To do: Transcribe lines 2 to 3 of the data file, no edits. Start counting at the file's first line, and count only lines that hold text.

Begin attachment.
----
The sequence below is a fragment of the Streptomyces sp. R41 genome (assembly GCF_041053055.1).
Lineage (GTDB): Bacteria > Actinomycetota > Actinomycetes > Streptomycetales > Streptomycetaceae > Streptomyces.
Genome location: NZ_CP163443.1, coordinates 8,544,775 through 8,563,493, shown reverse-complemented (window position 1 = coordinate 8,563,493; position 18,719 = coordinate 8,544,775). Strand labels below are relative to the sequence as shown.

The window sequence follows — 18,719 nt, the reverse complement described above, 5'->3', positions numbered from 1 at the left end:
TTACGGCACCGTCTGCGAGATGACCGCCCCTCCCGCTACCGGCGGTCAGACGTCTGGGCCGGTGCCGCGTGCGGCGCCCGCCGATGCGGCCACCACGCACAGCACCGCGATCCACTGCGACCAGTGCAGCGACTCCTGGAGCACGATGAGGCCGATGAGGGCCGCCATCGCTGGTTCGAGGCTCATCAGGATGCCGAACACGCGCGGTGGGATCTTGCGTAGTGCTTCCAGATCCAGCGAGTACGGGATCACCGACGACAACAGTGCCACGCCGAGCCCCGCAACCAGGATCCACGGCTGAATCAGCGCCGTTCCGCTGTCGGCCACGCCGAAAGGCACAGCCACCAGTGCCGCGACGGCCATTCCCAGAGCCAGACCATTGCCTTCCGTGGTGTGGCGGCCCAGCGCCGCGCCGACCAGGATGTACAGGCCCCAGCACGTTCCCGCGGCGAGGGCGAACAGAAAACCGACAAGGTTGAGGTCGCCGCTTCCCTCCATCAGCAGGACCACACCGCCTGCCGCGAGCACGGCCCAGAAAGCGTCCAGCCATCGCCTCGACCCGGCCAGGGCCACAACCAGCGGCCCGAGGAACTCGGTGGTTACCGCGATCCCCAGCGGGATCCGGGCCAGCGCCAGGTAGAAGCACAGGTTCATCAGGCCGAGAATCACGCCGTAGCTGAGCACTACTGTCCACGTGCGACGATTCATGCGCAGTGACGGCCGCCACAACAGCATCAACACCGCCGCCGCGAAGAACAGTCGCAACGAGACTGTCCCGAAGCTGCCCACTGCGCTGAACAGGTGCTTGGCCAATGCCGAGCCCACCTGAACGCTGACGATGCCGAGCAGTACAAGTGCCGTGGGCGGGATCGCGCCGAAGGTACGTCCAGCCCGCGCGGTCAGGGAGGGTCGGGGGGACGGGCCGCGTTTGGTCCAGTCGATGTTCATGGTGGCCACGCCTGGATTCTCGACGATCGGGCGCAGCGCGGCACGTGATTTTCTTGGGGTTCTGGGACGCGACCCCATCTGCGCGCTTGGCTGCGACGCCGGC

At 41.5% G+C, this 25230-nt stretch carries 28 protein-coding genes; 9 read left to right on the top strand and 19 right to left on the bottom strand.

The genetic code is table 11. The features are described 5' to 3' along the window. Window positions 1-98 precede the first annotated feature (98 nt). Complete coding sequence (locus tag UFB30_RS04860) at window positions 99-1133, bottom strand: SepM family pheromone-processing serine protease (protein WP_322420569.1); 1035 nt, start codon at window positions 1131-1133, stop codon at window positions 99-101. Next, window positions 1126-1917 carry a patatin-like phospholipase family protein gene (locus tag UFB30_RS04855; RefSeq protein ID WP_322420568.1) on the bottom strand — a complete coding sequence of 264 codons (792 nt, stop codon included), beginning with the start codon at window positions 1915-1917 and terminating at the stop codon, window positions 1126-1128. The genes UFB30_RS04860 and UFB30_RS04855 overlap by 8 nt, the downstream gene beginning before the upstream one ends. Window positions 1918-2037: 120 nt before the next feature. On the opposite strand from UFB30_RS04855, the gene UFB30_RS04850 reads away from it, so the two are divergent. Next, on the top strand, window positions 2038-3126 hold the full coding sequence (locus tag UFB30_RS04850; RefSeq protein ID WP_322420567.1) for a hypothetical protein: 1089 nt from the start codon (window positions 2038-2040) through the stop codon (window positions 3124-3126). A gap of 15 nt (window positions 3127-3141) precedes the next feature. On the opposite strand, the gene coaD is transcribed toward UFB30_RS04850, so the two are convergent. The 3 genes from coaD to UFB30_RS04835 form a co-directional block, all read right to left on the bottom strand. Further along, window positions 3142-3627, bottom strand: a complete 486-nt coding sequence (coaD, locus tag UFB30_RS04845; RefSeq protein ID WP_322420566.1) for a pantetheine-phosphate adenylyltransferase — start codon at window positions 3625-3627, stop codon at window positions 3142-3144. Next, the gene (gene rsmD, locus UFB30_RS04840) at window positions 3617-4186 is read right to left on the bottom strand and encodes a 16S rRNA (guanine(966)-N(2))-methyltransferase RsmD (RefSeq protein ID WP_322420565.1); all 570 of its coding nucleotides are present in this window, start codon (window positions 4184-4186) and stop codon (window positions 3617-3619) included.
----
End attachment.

Lineage (GTDB): Bacteria > Actinomycetota > Actinomycetes > Streptomycetales > Streptomycetaceae > Streptomyces.
Genome location: NZ_CP163443.1, coordinates 8,544,775 through 8,563,493, shown reverse-complemented (window position 1 = coordinate 8,563,493; position 18,719 = coordinate 8,544,775). Strand labels below are relative to the sequence as shown.